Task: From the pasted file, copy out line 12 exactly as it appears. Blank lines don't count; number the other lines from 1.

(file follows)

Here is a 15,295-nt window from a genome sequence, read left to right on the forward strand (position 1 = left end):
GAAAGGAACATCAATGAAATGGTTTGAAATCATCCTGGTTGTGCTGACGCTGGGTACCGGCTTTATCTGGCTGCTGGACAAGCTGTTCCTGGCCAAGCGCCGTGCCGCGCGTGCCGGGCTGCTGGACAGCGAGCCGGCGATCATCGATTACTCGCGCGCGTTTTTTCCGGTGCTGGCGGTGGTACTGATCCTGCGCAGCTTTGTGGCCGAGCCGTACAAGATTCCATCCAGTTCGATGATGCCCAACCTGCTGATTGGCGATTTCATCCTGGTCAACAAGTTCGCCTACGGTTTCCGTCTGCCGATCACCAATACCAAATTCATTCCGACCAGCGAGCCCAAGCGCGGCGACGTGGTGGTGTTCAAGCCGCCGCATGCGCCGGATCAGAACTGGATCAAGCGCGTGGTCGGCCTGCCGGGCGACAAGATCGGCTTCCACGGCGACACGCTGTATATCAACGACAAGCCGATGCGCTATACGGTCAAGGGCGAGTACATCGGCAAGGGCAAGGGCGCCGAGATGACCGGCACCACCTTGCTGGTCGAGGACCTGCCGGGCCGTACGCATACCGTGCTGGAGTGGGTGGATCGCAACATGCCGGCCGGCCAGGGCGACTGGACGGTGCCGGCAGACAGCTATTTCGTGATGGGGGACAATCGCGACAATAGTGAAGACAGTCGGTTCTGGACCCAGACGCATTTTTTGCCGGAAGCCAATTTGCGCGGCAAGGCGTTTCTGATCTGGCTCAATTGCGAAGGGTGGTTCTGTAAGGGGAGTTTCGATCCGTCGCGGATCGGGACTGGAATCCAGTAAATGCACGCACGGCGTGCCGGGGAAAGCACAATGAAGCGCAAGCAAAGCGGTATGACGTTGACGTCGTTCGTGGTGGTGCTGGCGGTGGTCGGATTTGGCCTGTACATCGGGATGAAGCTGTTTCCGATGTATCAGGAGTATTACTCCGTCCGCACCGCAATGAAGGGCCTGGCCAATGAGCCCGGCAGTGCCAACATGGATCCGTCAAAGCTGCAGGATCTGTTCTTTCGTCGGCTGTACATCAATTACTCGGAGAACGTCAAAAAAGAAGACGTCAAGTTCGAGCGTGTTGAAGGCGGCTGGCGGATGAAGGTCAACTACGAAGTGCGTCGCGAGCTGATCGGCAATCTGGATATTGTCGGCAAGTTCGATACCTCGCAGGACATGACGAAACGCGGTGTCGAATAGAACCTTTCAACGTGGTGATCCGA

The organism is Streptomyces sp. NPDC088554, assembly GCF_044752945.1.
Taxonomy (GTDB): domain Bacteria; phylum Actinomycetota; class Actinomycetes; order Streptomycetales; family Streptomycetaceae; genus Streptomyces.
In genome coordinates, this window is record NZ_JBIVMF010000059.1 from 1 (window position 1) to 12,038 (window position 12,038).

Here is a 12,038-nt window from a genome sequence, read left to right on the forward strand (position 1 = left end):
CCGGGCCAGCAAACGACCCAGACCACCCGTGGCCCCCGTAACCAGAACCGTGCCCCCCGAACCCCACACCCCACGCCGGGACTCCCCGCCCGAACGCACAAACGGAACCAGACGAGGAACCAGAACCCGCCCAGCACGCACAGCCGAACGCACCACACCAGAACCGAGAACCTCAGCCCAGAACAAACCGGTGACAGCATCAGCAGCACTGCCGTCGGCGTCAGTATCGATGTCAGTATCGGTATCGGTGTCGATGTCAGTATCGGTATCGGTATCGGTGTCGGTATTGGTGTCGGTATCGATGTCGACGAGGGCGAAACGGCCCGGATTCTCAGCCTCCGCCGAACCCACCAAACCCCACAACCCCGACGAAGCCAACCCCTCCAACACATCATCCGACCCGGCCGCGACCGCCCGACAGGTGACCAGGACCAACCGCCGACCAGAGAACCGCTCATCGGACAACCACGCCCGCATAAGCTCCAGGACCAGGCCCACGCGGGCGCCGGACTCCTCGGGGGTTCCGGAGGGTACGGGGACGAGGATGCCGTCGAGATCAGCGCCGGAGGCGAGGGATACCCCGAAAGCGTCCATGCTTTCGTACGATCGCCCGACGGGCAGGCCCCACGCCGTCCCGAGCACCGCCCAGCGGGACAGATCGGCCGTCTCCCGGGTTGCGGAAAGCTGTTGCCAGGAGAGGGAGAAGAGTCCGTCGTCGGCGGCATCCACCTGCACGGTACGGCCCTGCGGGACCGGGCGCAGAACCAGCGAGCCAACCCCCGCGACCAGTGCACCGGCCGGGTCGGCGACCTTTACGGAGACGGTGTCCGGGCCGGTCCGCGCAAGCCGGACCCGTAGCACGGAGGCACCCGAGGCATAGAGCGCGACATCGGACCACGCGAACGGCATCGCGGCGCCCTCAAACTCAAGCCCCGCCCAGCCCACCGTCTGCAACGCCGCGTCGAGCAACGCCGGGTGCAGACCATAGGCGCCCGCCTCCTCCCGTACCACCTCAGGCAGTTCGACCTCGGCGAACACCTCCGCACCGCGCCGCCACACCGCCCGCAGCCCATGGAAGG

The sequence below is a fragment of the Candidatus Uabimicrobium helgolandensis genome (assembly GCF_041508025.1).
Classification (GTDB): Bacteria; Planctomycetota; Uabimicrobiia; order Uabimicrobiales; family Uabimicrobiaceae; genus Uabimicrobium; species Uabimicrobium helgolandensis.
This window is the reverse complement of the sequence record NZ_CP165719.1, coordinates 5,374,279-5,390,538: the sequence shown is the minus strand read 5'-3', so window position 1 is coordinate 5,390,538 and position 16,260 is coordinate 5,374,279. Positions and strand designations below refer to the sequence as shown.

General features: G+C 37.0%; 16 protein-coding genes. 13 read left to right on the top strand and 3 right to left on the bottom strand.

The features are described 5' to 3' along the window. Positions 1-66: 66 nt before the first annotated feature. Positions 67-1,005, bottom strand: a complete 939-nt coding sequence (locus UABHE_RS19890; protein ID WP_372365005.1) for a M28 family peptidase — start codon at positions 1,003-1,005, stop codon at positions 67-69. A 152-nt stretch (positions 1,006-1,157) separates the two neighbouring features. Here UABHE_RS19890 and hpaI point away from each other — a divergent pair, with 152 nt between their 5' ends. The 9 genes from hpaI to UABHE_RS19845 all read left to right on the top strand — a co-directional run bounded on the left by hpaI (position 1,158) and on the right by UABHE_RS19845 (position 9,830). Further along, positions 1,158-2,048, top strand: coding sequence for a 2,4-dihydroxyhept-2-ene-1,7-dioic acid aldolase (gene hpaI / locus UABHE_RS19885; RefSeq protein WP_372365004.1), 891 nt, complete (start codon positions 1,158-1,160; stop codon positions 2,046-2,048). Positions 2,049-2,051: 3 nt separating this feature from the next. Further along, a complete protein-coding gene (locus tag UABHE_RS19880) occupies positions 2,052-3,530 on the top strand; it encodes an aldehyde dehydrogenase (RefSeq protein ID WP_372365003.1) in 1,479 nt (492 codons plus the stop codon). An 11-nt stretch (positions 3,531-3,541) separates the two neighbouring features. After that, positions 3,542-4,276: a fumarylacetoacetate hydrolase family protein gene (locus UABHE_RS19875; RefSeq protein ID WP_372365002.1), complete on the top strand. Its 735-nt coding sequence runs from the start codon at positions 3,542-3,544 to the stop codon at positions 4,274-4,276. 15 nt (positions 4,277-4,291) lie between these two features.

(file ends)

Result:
The features are described 5' to 3' along the window. Positions 1-66: 66 nt before the first annotated feature. Positions 67-1,005, bottom strand: a complete 939-nt coding sequence (locus UABHE_RS19890; protein ID WP_372365005.1) for a M28 family peptidase — start codon at positions 1,003-1,005, stop codon at positions 67-69. A 152-nt stretch (positions 1,006-1,157) separates the two neighbouring features. Here UABHE_RS19890 and hpaI point away from each other — a divergent pair, with 152 nt between their 5' ends. The 9 genes from hpaI to UABHE_RS19845 all read left to right on the top strand — a co-directional run bounded on the left by hpaI (position 1,158) and on the right by UABHE_RS19845 (position 9,830). Further along, positions 1,158-2,048, top strand: coding sequence for a 2,4-dihydroxyhept-2-ene-1,7-dioic acid aldolase (gene hpaI / locus UABHE_RS19885; RefSeq protein WP_372365004.1), 891 nt, complete (start codon positions 1,158-1,160; stop codon positions 2,046-2,048). Positions 2,049-2,051: 3 nt separating this feature from the next. Further along, a complete protein-coding gene (locus tag UABHE_RS19880) occupies positions 2,052-3,530 on the top strand; it encodes an aldehyde dehydrogenase (RefSeq protein ID WP_372365003.1) in 1,479 nt (492 codons plus the stop codon). An 11-nt stretch (positions 3,531-3,541) separates the two neighbouring features. After that, positions 3,542-4,276: a fumarylacetoacetate hydrolase family protein gene (locus UABHE_RS19875; RefSeq protein ID WP_372365002.1), complete on the top strand. Its 735-nt coding sequence runs from the start codon at positions 3,542-3,544 to the stop codon at positions 4,274-4,276. 15 nt (positions 4,277-4,291) lie between these two features.